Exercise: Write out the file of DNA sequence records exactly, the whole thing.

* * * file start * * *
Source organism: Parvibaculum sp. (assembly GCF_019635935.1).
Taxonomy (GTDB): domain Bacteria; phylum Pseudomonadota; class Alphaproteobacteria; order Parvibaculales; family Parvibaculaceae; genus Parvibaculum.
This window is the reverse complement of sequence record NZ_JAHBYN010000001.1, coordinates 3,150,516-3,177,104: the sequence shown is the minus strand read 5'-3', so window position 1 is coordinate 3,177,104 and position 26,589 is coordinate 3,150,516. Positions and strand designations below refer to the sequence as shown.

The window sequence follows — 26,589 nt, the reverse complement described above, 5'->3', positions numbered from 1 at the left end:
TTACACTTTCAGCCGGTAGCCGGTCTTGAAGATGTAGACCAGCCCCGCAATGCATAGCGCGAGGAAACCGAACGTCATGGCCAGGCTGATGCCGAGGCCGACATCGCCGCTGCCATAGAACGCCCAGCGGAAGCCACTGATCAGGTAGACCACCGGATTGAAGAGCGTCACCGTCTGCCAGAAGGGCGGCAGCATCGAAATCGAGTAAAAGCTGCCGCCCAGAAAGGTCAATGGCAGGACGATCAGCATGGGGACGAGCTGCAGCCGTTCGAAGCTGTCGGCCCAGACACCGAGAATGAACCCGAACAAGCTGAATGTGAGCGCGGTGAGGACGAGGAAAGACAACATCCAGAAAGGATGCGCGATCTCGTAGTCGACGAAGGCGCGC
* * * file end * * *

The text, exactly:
Source organism: Parvibaculum sp. (assembly GCF_019635935.1).
Taxonomy (GTDB): domain Bacteria; phylum Pseudomonadota; class Alphaproteobacteria; order Parvibaculales; family Parvibaculaceae; genus Parvibaculum.
This window is the reverse complement of sequence record NZ_JAHBYN010000001.1, coordinates 3,150,516-3,177,104: the sequence shown is the minus strand read 5'-3', so window position 1 is coordinate 3,177,104 and position 26,589 is coordinate 3,150,516. Positions and strand designations below refer to the sequence as shown.

The window sequence follows — 26,589 nt, the reverse complement described above, 5'->3', positions numbered from 1 at the left end:
TTACACTTTCAGCCGGTAGCCGGTCTTGAAGATGTAGACCAGCCCCGCAATGCATAGCGCGAGGAAACCGAACGTCATGGCCAGGCTGATGCCGAGGCCGACATCGCCGCTGCCATAGAACGCCCAGCGGAAGCCACTGATCAGGTAGACCACCGGATTGAAGAGCGTCACCGTCTGCCAGAAGGGCGGCAGCATCGAAATCGAGTAAAAGCTGCCGCCCAGAAAGGTCAATGGCAGGACGATCAGCATGGGGACGAGCTGCAGCCGTTCGAAGCTGTCGGCCCAGACACCGAGAATGAACCCGAACAAGCTGAATGTGAGCGCGGTGAGGACGAGGAAAGACAACATCCAGAAAGGATGCGCGATCTCGTAGTCGACGAAGGCGCGC